Stabilisers, emulsifiers and preservatives: what are they and should we be worried?
What are food additives?
Different additives serve different functions, from colouring, sweeteners and flavouring, to preservatives (to stop food rotting too quickly), stabilisers (for consistency), emulsifiers (to keep food smooth) and acidulants (for added zing). Some additives occur naturally, like salt, vinegar or sugar, while others are produced in the laboratory.
What's with the E prefix, and the numbers that follow?
In Europe, use of all food additives is controlled by law. In 1982, the EEC introduced a means of categorising additives, along with more stringent labelling requirements on food products. Pick up a bottle of orange squash, for example, and the label will reveal what additives you're about to consume, for example E102, a synthetic yellow dye called tartrazine. To find out what each E-additive is in plain English, click here (nb: This link is to the Food Additives and Ingredients Association. It represents companies who manufacture and market food additives and ingredients.)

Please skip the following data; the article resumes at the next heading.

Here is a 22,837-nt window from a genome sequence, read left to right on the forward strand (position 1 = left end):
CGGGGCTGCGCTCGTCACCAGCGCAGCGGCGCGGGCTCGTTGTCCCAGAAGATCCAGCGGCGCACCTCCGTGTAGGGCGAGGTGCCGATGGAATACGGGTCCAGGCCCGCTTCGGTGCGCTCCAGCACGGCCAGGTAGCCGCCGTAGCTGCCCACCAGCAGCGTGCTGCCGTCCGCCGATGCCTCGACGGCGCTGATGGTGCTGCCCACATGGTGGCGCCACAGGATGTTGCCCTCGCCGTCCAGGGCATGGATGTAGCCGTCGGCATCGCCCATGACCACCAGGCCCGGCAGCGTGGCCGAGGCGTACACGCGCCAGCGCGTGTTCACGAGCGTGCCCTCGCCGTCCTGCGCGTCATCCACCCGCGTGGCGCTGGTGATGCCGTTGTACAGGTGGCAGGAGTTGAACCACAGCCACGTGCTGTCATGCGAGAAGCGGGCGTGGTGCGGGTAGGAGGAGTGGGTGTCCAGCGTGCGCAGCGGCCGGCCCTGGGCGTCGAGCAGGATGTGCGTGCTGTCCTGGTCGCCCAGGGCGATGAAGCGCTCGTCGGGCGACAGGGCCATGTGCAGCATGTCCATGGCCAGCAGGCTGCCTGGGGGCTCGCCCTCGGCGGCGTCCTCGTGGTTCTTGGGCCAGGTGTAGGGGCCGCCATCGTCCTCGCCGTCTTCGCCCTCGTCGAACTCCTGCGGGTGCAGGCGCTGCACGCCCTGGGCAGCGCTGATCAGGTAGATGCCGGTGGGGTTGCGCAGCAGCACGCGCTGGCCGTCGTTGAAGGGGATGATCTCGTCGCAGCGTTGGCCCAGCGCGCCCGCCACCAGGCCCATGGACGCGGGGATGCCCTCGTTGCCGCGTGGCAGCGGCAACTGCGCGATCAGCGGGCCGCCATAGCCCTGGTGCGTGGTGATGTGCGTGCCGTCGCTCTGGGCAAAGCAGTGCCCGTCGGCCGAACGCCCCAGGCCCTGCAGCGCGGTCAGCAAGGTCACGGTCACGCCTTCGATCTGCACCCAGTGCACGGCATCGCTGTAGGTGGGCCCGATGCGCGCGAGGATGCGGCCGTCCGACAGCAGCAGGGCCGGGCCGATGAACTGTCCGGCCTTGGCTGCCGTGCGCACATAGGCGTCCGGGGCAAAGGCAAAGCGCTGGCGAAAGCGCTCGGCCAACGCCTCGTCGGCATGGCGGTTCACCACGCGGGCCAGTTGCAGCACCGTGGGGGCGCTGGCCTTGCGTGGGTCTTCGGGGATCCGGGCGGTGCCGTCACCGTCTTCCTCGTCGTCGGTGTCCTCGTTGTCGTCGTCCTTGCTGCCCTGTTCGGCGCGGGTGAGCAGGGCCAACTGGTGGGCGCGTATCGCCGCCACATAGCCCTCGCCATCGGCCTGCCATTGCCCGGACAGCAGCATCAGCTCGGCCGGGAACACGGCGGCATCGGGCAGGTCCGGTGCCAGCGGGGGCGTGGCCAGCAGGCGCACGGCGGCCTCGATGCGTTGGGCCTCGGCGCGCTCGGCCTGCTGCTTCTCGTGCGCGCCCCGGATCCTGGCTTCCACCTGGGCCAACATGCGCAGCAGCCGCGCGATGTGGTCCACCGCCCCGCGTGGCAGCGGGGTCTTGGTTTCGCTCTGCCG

How many additives have EEC approval?
A total of 297. This breaks down as 43 colours, 12 sweeteners, and 212 in other categories. There are also hundreds of flavourings which do not have E numbers.
Are additives bad for me?
The majority of food additives have no negative impact on health, but controversy does surround some E numbers (including E102!). Adverse reactions, hyperactivity in children, allergies and asthma are all common concerns. For a viw of possible problems caused by additives, click here.
If I bounce off the walls or get wheezing, diarrhoea, or itchy skin after a meal, should I blame food additives?
Not immediately, but you should regard them as possible suspects. Consult your GP first, and then kick off your investigation by eliminating likely foodstuffs until you can finish a meal without feeling weird or wired. Your GP should then be able to identify what additives are to blame, and help you devise a diet that avoids the problem but doesn't compromise you on the nutrition front.
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